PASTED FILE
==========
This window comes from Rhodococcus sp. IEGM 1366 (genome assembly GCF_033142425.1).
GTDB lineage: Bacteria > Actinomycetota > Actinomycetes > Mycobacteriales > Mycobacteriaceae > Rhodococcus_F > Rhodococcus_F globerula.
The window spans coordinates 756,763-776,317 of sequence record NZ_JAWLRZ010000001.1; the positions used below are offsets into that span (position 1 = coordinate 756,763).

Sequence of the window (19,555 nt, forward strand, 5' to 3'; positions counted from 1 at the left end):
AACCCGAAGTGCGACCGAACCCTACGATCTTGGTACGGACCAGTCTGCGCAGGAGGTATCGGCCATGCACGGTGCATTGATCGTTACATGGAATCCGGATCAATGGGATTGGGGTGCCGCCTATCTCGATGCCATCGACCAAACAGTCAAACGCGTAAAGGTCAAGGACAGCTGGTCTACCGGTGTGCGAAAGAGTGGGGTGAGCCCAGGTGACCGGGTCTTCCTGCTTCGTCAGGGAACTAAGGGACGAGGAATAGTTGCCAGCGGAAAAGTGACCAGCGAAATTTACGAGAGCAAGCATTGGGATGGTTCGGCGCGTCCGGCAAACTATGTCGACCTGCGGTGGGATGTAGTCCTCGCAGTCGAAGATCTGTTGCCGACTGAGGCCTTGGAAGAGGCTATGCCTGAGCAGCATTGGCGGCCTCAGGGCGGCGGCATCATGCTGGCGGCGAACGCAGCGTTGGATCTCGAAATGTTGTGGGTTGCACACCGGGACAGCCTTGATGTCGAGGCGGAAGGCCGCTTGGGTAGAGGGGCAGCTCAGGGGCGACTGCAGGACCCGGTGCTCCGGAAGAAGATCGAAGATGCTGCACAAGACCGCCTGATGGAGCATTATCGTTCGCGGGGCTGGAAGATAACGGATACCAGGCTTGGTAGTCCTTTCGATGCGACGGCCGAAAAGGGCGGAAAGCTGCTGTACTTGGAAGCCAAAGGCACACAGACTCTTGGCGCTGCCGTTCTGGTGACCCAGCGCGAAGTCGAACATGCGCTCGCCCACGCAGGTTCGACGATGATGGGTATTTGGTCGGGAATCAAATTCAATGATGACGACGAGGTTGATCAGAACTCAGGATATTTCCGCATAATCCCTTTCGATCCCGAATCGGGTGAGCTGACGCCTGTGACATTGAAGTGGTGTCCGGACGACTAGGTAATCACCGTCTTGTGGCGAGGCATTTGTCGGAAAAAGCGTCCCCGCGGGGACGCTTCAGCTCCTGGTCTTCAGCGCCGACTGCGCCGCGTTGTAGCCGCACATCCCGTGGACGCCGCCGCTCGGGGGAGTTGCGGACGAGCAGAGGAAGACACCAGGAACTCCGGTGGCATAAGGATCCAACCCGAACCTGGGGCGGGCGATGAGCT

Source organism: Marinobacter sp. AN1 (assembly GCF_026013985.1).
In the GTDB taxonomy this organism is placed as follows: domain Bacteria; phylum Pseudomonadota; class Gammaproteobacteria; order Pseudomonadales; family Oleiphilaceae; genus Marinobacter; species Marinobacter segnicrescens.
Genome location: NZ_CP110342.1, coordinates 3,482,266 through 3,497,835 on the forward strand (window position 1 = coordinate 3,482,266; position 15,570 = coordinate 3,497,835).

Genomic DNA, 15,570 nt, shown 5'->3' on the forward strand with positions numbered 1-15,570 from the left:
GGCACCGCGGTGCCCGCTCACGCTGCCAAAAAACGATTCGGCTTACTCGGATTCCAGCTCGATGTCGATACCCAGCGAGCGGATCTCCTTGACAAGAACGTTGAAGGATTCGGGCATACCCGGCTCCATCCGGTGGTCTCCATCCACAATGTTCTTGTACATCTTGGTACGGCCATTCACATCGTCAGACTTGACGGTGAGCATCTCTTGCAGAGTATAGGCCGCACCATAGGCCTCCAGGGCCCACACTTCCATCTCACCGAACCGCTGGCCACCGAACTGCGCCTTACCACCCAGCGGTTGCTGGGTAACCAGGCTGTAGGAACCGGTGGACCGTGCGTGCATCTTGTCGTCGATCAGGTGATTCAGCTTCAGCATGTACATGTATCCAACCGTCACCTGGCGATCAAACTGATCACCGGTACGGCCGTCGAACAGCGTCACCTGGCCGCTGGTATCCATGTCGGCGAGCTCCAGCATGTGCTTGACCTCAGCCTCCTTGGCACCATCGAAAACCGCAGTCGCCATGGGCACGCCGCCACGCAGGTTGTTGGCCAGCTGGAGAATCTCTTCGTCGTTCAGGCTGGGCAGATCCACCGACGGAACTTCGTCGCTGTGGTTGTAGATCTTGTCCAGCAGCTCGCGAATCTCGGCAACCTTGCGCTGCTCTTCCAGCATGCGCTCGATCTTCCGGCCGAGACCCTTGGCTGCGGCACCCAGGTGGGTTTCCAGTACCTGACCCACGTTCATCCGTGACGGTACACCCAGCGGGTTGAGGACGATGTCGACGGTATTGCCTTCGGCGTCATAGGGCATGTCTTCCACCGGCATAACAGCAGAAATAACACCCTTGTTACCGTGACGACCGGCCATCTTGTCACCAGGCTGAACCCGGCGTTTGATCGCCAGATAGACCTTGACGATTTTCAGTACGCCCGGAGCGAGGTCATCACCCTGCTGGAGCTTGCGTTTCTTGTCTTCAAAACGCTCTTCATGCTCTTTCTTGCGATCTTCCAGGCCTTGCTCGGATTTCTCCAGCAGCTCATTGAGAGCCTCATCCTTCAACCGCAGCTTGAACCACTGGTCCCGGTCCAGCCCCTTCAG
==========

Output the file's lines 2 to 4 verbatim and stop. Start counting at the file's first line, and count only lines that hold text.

GTDB lineage: Bacteria > Actinomycetota > Actinomycetes > Mycobacteriales > Mycobacteriaceae > Rhodococcus_F > Rhodococcus_F globerula.
The window spans coordinates 756,763-776,317 of sequence record NZ_JAWLRZ010000001.1; the positions used below are offsets into that span (position 1 = coordinate 756,763).

Sequence of the window (19,555 nt, forward strand, 5' to 3'; positions counted from 1 at the left end):